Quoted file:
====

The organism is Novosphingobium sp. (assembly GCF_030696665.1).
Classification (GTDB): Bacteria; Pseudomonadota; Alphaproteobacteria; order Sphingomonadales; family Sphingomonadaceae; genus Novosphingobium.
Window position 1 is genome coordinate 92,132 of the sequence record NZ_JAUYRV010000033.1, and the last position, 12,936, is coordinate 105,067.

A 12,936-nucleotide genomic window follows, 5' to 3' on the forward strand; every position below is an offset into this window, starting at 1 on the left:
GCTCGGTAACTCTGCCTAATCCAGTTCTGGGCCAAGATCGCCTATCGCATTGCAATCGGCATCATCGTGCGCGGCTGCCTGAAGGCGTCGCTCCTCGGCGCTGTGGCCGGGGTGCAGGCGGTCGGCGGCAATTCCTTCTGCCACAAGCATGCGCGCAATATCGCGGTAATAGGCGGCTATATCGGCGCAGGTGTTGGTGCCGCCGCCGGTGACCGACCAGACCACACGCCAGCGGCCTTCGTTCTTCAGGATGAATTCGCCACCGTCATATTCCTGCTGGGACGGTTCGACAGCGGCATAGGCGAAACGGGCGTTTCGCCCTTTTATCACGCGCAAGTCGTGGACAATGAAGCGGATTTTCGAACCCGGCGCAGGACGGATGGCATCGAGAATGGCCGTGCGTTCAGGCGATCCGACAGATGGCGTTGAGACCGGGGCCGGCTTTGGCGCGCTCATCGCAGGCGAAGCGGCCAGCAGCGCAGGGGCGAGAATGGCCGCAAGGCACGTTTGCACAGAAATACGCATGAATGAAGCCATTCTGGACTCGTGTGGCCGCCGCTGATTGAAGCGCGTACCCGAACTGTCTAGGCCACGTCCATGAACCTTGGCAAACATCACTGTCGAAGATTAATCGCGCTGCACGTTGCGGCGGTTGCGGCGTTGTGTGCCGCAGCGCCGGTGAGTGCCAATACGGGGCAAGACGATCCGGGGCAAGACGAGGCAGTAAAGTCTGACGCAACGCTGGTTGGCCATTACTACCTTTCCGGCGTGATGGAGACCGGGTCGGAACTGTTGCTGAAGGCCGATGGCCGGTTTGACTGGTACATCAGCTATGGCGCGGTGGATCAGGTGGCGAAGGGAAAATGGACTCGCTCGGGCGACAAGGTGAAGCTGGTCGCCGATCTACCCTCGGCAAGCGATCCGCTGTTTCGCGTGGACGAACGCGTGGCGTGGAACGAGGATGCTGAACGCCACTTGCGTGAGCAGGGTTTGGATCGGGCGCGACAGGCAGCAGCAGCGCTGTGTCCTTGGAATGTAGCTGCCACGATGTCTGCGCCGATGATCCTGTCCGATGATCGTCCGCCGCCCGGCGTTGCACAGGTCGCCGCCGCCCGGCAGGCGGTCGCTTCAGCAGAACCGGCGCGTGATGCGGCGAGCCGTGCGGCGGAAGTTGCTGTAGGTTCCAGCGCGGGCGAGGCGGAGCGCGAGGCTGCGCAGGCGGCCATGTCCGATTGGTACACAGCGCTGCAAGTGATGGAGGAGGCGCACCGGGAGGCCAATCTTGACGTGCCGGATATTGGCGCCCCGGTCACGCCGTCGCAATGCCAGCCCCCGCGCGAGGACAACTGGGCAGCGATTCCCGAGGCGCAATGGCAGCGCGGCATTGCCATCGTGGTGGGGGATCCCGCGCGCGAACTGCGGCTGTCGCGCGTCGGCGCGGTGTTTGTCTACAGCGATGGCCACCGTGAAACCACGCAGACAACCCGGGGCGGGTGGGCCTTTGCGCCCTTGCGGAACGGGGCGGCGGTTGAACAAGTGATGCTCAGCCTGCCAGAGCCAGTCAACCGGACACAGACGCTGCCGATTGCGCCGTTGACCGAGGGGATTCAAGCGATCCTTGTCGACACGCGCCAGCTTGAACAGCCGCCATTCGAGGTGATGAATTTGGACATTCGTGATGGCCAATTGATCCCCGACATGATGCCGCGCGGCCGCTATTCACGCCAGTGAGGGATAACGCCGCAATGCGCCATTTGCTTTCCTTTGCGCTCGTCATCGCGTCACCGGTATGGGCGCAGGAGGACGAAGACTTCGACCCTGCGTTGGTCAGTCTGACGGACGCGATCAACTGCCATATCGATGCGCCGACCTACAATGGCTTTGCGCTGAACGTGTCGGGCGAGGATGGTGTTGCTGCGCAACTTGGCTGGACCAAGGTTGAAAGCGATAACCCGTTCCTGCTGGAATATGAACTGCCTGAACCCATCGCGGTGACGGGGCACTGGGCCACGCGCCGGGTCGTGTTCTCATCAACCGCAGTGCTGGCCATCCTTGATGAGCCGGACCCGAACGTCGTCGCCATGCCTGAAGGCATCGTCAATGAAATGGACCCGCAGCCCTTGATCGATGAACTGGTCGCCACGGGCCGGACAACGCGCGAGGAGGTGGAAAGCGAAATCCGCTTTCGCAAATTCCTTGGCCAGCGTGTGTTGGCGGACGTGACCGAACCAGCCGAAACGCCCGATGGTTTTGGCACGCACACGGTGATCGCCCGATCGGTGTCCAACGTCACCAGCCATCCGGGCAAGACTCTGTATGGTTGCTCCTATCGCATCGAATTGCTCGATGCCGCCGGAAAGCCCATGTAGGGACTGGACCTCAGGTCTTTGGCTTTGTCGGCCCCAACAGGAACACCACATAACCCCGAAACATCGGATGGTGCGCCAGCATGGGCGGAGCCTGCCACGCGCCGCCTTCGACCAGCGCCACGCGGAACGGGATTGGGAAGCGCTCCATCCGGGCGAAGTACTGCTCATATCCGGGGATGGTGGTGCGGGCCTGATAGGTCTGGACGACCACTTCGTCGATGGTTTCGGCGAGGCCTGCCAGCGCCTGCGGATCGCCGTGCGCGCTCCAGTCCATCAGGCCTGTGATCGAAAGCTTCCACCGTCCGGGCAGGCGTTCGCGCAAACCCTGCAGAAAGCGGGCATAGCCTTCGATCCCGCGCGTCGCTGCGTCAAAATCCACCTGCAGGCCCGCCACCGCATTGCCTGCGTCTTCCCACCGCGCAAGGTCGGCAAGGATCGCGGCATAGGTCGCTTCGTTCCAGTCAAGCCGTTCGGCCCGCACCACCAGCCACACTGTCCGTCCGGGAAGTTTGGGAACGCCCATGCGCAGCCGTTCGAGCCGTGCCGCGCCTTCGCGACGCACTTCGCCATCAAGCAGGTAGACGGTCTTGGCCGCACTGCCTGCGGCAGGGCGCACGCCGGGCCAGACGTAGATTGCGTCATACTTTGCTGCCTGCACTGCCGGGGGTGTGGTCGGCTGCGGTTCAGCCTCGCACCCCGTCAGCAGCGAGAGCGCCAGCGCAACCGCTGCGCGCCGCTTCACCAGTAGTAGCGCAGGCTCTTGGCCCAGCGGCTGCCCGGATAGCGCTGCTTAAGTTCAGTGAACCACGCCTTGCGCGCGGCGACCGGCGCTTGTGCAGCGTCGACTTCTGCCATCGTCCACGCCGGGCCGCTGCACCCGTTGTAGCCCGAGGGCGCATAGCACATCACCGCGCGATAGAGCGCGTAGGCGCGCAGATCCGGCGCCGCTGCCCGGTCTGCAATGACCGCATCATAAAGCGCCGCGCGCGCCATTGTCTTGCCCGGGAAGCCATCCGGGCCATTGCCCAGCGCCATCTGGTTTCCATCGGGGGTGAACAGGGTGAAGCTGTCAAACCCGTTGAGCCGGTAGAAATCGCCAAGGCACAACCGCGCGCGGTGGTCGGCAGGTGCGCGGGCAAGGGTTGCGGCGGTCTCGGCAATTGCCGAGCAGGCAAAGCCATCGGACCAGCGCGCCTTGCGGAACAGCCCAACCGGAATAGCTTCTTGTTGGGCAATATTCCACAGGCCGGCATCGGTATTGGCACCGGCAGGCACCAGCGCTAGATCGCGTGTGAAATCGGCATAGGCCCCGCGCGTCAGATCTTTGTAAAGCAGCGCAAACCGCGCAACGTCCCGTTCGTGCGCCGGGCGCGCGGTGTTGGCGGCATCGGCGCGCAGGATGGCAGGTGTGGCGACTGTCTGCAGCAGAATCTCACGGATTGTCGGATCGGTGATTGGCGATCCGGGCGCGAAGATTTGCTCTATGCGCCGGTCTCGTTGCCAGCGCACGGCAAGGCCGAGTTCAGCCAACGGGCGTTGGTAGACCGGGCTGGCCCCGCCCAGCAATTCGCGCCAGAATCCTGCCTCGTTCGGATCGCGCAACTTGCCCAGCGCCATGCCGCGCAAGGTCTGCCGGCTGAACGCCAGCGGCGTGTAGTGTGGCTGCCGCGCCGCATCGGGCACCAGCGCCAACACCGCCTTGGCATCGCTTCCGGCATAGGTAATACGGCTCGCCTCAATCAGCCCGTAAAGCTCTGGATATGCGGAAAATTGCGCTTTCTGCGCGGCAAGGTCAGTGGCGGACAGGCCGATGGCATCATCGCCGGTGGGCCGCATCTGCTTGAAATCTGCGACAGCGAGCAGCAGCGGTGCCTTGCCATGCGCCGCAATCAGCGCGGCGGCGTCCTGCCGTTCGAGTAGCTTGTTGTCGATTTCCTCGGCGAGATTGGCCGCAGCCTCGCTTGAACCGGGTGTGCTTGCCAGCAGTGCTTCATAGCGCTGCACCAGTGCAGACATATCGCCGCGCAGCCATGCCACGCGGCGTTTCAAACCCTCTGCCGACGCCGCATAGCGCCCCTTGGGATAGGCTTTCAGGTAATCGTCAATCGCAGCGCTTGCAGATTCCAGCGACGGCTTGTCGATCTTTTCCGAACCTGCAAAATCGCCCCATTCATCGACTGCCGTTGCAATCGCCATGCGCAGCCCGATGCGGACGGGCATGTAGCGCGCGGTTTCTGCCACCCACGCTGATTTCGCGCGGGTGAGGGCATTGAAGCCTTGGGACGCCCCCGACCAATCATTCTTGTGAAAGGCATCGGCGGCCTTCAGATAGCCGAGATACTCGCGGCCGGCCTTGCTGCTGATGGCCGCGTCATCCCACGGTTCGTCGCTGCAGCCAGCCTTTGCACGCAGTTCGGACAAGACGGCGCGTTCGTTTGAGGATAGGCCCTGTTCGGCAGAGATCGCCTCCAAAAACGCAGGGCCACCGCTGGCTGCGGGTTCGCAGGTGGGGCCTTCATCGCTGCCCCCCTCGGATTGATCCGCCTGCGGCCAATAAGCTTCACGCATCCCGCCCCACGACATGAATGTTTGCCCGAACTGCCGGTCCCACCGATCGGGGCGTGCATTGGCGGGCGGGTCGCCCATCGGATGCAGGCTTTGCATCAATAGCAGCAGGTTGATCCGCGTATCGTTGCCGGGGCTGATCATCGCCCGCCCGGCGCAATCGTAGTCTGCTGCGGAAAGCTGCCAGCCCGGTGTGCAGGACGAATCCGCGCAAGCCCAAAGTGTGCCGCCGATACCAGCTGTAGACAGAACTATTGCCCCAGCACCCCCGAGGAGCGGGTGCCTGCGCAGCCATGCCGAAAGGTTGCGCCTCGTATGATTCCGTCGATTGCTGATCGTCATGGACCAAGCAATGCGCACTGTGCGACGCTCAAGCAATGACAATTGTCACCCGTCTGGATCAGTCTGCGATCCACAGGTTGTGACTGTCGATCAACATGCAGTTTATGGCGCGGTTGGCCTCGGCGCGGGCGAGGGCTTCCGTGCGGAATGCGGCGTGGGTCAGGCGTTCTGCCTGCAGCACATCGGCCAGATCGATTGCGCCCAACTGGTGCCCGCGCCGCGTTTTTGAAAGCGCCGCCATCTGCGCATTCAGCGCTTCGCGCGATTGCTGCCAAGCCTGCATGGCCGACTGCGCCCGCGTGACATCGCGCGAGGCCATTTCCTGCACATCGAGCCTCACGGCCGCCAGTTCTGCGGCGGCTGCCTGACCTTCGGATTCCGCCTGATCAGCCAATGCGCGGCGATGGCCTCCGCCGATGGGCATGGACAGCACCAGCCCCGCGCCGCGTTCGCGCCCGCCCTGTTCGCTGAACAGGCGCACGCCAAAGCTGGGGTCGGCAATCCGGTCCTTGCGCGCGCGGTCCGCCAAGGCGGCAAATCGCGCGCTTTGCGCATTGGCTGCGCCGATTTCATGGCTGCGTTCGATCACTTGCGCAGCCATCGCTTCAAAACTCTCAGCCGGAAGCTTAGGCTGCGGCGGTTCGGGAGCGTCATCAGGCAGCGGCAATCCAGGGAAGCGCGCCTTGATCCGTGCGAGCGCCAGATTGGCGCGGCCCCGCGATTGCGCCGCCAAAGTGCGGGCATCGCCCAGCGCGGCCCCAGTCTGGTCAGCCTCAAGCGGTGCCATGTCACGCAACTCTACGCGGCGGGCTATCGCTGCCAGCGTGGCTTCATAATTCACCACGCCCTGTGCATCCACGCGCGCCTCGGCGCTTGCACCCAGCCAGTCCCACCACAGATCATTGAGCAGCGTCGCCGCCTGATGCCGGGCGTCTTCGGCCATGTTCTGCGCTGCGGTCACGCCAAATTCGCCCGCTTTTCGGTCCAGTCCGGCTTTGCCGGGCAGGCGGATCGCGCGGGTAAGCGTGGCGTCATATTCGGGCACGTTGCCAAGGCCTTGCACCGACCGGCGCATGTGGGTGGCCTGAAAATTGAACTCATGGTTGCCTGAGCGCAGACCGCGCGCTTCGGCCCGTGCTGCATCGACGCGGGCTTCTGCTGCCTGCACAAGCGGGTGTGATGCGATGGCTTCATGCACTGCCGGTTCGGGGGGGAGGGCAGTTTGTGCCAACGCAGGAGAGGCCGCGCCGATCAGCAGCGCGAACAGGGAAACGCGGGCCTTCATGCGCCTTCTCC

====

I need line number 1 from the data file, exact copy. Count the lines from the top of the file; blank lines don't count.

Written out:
The organism is Novosphingobium sp. (assembly GCF_030696665.1).